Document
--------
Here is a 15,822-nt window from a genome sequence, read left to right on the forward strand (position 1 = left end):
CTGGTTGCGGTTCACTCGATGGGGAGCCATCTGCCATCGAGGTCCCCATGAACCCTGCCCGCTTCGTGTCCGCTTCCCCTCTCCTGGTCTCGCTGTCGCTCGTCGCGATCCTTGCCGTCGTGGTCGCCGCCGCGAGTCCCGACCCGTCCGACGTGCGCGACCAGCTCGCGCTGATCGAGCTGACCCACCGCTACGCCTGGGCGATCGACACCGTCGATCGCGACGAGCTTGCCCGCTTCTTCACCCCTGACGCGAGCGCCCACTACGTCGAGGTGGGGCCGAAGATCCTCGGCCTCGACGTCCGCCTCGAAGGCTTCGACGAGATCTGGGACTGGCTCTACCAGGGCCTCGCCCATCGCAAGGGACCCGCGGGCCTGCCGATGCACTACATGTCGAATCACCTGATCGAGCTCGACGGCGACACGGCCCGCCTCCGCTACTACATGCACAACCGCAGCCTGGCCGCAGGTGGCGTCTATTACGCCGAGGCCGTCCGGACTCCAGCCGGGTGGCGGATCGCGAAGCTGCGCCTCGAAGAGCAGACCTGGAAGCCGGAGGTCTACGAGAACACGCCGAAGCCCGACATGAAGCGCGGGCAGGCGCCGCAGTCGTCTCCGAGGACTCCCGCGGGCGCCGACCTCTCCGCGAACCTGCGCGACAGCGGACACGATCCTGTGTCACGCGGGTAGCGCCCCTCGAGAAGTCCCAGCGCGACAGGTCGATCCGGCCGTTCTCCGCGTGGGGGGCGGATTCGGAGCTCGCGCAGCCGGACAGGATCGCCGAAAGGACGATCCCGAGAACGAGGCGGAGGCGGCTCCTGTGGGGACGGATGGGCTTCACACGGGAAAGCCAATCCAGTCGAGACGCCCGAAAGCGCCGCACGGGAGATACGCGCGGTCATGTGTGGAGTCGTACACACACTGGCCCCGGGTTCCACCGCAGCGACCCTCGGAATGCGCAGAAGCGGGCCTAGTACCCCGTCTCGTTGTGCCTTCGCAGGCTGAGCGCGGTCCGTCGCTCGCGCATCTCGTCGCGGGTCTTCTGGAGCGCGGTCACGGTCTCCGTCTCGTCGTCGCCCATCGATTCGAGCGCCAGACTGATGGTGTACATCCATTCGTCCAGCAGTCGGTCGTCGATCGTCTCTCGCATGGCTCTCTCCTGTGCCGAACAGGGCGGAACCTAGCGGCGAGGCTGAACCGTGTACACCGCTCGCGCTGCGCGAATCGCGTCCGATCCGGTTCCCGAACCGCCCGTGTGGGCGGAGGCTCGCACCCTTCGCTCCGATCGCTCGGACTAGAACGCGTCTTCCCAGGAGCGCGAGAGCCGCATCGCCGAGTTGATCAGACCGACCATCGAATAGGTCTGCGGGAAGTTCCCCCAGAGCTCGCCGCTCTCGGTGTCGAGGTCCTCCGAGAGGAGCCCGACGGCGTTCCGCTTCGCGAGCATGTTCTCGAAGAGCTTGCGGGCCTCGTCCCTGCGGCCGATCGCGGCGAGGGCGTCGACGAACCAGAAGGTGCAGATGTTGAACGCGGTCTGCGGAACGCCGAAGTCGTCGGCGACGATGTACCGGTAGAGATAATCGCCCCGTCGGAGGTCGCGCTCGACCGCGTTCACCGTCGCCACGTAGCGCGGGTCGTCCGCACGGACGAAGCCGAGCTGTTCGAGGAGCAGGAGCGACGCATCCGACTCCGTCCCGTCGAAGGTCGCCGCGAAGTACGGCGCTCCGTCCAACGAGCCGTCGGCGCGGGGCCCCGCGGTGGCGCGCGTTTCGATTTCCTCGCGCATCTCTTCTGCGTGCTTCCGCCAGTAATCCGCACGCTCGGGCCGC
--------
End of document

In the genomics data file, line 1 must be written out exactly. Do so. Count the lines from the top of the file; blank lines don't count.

Here is a 15,822-nt window from a genome sequence, read left to right on the forward strand (position 1 = left end):